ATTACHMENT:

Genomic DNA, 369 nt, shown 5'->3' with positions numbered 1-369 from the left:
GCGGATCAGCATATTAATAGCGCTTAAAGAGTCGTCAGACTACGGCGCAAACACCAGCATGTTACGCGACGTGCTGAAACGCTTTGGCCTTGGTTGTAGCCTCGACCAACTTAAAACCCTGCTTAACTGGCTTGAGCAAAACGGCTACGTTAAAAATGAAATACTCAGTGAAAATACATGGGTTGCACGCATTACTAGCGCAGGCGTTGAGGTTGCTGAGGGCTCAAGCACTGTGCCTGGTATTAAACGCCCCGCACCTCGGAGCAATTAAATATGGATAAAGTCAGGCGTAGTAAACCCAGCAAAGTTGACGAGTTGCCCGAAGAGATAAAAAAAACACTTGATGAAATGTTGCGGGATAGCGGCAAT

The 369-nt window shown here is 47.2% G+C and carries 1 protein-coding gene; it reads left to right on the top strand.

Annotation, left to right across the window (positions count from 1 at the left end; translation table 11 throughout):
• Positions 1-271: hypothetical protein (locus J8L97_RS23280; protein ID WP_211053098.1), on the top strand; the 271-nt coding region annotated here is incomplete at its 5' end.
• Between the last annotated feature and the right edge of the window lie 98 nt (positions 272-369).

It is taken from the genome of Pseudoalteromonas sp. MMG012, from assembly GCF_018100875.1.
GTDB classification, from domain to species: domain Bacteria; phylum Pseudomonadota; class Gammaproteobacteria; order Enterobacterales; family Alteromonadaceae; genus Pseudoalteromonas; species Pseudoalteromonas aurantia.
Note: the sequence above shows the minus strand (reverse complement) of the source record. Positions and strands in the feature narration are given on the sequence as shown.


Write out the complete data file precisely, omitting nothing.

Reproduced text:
Genomic DNA, 369 nt, shown 5'->3' with positions numbered 1-369 from the left:
GCGGATCAGCATATTAATAGCGCTTAAAGAGTCGTCAGACTACGGCGCAAACACCAGCATGTTACGCGACGTGCTGAAACGCTTTGGCCTTGGTTGTAGCCTCGACCAACTTAAAACCCTGCTTAACTGGCTTGAGCAAAACGGCTACGTTAAAAATGAAATACTCAGTGAAAATACATGGGTTGCACGCATTACTAGCGCAGGCGTTGAGGTTGCTGAGGGCTCAAGCACTGTGCCTGGTATTAAACGCCCCGCACCTCGGAGCAATTAAATATGGATAAAGTCAGGCGTAGTAAACCCAGCAAAGTTGACGAGTTGCCCGAAGAGATAAAAAAAACACTTGATGAAATGTTGCGGGATAGCGGCAAT

The 369-nt window shown here is 47.2% G+C and carries 1 protein-coding gene; it reads left to right on the top strand.

Annotation, left to right across the window (positions count from 1 at the left end; translation table 11 throughout):
• Positions 1-271: hypothetical protein (locus J8L97_RS23280; protein ID WP_211053098.1), on the top strand; the 271-nt coding region annotated here is incomplete at its 5' end.
• Between the last annotated feature and the right edge of the window lie 98 nt (positions 272-369).

It is taken from the genome of Pseudoalteromonas sp. MMG012, from assembly GCF_018100875.1.
GTDB classification, from domain to species: domain Bacteria; phylum Pseudomonadota; class Gammaproteobacteria; order Enterobacterales; family Alteromonadaceae; genus Pseudoalteromonas; species Pseudoalteromonas aurantia.
Note: the sequence above shows the minus strand (reverse complement) of the source record. Positions and strands in the feature narration are given on the sequence as shown.